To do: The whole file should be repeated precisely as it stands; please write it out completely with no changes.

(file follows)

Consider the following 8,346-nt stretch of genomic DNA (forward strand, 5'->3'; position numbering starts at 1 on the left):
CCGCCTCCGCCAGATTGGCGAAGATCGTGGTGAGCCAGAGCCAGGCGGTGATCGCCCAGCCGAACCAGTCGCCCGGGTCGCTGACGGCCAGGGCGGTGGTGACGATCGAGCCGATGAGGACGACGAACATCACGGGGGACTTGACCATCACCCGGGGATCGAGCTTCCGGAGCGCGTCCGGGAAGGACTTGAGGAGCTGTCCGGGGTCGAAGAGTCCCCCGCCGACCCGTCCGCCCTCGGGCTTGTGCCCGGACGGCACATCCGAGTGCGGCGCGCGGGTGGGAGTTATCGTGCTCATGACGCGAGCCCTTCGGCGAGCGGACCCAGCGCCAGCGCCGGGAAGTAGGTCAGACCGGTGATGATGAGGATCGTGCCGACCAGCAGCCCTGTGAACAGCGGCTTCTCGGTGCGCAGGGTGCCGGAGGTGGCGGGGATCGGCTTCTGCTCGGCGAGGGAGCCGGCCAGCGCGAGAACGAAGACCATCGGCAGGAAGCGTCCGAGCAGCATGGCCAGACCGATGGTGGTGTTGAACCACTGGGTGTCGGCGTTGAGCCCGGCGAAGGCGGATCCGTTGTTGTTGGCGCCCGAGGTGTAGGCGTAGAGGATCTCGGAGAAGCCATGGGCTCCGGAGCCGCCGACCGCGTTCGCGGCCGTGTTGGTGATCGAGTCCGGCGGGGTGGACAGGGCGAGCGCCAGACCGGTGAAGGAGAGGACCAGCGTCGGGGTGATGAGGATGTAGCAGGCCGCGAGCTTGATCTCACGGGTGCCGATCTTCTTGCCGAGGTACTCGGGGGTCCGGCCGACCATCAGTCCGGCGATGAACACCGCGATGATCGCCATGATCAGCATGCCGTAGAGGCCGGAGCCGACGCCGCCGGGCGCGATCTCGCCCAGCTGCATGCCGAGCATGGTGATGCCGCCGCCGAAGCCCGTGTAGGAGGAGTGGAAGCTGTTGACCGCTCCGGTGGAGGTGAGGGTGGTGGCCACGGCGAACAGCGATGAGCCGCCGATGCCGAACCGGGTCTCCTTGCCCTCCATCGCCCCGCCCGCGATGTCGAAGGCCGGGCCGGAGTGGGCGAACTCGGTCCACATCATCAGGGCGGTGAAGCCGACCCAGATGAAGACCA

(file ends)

Consider the following 8,346-nt stretch of genomic DNA (forward strand, 5'->3'; position numbering starts at 1 on the left):
CCGCCTCCGCCAGATTGGCGAAGATCGTGGTGAGCCAGAGCCAGGCGGTGATCGCCCAGCCGAACCAGTCGCCCGGGTCGCTGACGGCCAGGGCGGTGGTGACGATCGAGCCGATGAGGACGACGAACATCACGGGGGACTTGACCATCACCCGGGGATCGAGCTTCCGGAGCGCGTCCGGGAAGGACTTGAGGAGCTGTCCGGGGTCGAAGAGTCCCCCGCCGACCCGTCCGCCCTCGGGCTTGTGCCCGGACGGCACATCCGAGTGCGGCGCGCGGGTGGGAGTTATCGTGCTCATGACGCGAGCCCTTCGGCGAGCGGACCCAGCGCCAGCGCCGGGAAGTAGGTCAGACCGGTGATGATGAGGATCGTGCCGACCAGCAGCCCTGTGAACAGCGGCTTCTCGGTGCGCAGGGTGCCGGAGGTGGCGGGGATCGGCTTCTGCTCGGCGAGGGAGCCGGCCAGCGCGAGAACGAAGACCATCGGCAGGAAGCGTCCGAGCAGCATGGCCAGACCGATGGTGGTGTTGAACCACTGGGTGTCGGCGTTGAGCCCGGCGAAGGCGGATCCGTTGTTGTTGGCGCCCGAGGTGTAGGCGTAGAGGATCTCGGAGAAGCCATGGGCTCCGGAGCCGCCGACCGCGTTCGCGGCCGTGTTGGTGATCGAGTCCGGCGGGGTGGACAGGGCGAGCGCCAGACCGGTGAAGGAGAGGACCAGCGTCGGGGTGATGAGGATGTAGCAGGCCGCGAGCTTGATCTCACGGGTGCCGATCTTCTTGCCGAGGTACTCGGGGGTCCGGCCGACCATCAGTCCGGCGATGAACACCGCGATGATCGCCATGATCAGCATGCCGTAGAGGCCGGAGCCGACGCCGCCGGGCGCGATCTCGCCCAGCTGCATGCCGAGCATGGTGATGCCGCCGCCGAAGCCCGTGTAGGAGGAGTGGAAGCTGTTGACCGCTCCGGTGGAGGTGAGGGTGGTGGCCACGGCGAACAGCGATGAGCCGCCGATGCCGAACCGGGTCTCCTTGCCCTCCATCGCCCCGCCCGCGATGTCGAAGGCCGGGCCGGAGTGGGCGAACTCGGTCCACATCATCAGGGCGGTGAAGCCGACCCAGATGAAGACCA